|Rise Against (from left): Chris Chasse, Brandon Barnes, Tim McIlrath, and Joe Principe|
This summer , the Chicago punk band Rise Against saw its fourth album, The Sufferer & the Witness, début at number ten on Billboard magazine’s album charts. It was an unexpected payoff for a quartet that had steadily built a fan base among skateboard nation by touring relentlessly and contributing songs to Tony Hawk video games .
But like bands the Dead Kennedys and Bad Religion before them, the politically minded members of Rise Against aim to move minds as well as moshing bodies. “I’d go to Fireside Bowl on weekends, and it opened my eyes,” says singer and guitarist Tim McIlrath, of his teenage punk education. “I knew from that point on that if somebody gave me a stage, a microphone, and an audience, that I would use it not just to entertain.”
Aided by a slot on the Warped skatepunk cavalcade, The Sufferer & the Witness has since tallied impressive sales of more than 150,000 copies. On a national tour to support the album, Rise Against touches down in its hometown for a November 14th show at the Congress Theatre.
The response to the new album eased the band’s fears about whether their message was reaching people. “There’s certainly times when I’ve wondered, Are we making a difference? Maybe this isn’t having the impact we wanted,” McIlrath says. “You have a crisis of faith.”
Rise Against plays the Congress Theatre (2135 N. Milwaukee Ave.) on November 14th. For tickets, call 312-559-1212.
An Arlington Heights native, the 27-year-old McIlrath formed Rise Against in 1999 with bassist Joe Principe (a veteran of local pop-punk band 88 Fingers Louie) and drummer Brandon Barnes. Chris Chasse, the latest in a line of guitarists, rounds out the group. Over the course of four records, Rise Against has moved from raw punk to an increasingly melodic sound-taking some heat from hardcore purists along the way. On The Sufferer & the Witness, the band maintains its hurtling velocity and hornet’s-nest guitar buzz, but the combination of soaring choruses and high-precision twists and turns gives the album a more polished and complex sound.
“A lot of this record was coming from the perspective of someone so overwhelmed with everything that you don’t know where to turn anymore,” McIlrath explains. “This record was coming to terms with that. Do I keep looking for the light at the end of the tunnel or do I just give up?”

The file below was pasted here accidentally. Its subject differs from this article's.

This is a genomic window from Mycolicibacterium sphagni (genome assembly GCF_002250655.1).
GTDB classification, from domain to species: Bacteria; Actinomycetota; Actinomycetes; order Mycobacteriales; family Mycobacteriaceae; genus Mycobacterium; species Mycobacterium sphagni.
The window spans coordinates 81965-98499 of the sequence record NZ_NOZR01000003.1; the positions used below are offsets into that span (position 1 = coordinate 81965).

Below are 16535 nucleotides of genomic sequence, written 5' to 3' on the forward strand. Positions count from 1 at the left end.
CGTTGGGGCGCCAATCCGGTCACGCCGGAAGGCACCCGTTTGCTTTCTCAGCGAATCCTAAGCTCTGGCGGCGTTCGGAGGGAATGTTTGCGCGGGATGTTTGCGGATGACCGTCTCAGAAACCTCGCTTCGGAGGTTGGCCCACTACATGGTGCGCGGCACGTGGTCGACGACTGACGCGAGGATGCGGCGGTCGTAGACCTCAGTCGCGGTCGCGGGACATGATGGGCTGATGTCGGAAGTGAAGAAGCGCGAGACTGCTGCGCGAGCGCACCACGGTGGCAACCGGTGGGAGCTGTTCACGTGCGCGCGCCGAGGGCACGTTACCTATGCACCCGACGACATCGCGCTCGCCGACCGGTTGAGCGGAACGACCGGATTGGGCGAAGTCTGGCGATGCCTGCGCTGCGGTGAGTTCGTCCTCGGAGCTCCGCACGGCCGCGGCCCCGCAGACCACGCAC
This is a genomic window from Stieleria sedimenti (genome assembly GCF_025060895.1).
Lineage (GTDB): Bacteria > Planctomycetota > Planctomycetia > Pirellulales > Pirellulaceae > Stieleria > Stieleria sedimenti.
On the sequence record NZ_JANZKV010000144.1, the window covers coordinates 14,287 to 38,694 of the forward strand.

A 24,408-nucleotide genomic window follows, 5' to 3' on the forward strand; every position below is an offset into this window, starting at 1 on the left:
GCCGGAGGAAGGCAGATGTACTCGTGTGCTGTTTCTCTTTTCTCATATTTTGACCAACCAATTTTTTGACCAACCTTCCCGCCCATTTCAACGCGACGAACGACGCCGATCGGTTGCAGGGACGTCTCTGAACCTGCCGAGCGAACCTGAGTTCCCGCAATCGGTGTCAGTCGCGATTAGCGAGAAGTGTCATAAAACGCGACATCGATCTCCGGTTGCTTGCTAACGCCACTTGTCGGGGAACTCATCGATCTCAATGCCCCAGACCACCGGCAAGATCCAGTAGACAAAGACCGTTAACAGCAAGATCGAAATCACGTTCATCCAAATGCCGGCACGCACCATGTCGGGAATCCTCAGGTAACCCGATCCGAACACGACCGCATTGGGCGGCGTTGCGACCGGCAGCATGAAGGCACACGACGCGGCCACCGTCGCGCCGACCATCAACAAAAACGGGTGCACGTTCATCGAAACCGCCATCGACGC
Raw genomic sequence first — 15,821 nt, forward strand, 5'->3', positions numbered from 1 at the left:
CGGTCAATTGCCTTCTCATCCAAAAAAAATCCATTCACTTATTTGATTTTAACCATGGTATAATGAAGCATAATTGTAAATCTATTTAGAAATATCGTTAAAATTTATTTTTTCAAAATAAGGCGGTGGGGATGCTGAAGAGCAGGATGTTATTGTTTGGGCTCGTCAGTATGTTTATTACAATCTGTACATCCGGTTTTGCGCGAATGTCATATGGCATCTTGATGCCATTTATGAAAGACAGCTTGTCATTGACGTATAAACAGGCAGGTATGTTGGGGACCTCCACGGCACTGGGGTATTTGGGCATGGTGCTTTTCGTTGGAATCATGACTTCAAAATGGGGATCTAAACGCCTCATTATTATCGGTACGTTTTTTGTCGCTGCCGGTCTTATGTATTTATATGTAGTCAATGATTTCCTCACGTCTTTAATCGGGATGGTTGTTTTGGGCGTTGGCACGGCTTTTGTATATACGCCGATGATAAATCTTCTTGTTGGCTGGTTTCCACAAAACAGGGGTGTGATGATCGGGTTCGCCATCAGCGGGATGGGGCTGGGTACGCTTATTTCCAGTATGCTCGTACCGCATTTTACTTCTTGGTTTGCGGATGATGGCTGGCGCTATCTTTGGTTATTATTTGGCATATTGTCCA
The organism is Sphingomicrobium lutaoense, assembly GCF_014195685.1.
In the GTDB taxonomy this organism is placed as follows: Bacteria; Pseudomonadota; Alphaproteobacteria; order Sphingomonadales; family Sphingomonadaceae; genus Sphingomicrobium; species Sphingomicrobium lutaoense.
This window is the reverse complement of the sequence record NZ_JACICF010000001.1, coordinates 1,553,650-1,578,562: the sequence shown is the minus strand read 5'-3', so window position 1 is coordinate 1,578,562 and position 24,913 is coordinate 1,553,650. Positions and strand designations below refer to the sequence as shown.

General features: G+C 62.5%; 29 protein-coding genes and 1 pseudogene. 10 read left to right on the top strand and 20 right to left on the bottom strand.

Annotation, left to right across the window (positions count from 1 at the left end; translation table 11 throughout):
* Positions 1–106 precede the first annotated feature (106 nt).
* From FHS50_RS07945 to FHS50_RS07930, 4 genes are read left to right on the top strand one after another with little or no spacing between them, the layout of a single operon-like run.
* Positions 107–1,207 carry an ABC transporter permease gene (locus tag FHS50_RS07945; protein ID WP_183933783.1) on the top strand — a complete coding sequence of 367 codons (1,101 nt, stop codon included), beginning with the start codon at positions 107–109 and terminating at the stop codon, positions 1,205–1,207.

Instead of losing hope, the band has continued to advocate for a variety of causes. All vegetarians, the members of Rise Against have allied themselves in particular with People for the Ethical Treatment of Animals, most recently lending support to a successful campaign to persuade J. Crew to stop selling fur. Explains McIlrath: “We’re representing a brand of music that’s trying to create awareness and be a part of something bigger than just ourselves.”
Ira Glass v. Beau O’Reilly!
Photoillustration: John Ueland
Which medium rules: radio or theatre? The Rhinoceros Theater Festival pits stories by public radio darling Ira Glass against solo performances by Curious Theatre Branch founder Beau O’Reilly in a live duel November 12th at the School of the Art Institute (112 S. Michigan Ave.). Robert Buscemi picked each pugilist’s brain pre-battle.
>>Buscemi calls Ira Glass in New York.
Q: How important is victory to you?
Glass: I’ll settle for nothing less. I’m doing this for my radio station, my listeners, and the medium I love. And I’m going up against an art form that hasn’t changed in 600 years, since the invention of the proscenium arch. And theatre people are sensitive. Beau is a tremendously sensitive man. I’m going to use that against him.
Q: Ideas for a battle flag?
Glass: Call me a traditionalist, but I’d go with the skull and crossbones.
Q: Final thoughts?
Glass: This is the strangest interview I’ve ever had.
>>Buscemi then calls Beau O’Reilly and shares Glass’s smack. O’Reilly snorts audibly.
Q: What do you imagine Glass said he’d use for his battle flag?
O’Reilly: A croissant? Or a muffin or something?
Q: Do you think Glass has gotten soft?
O’Reilly: He’s always been soft. What would surprise me is if he’s gotten hard. These radio guys are all just smoke. He’s got nothing.
Q: Final taunts?
O’Reilly: Everybody thinks they’re there to see Glass, so I have to subvert their expectations. Because it’s all about me. People make theatre because they need theatre. People turn on the radio because it’s plugged in.
For Rhino Fest tickets, call 773-539-7838 or go to rhinofest.com.
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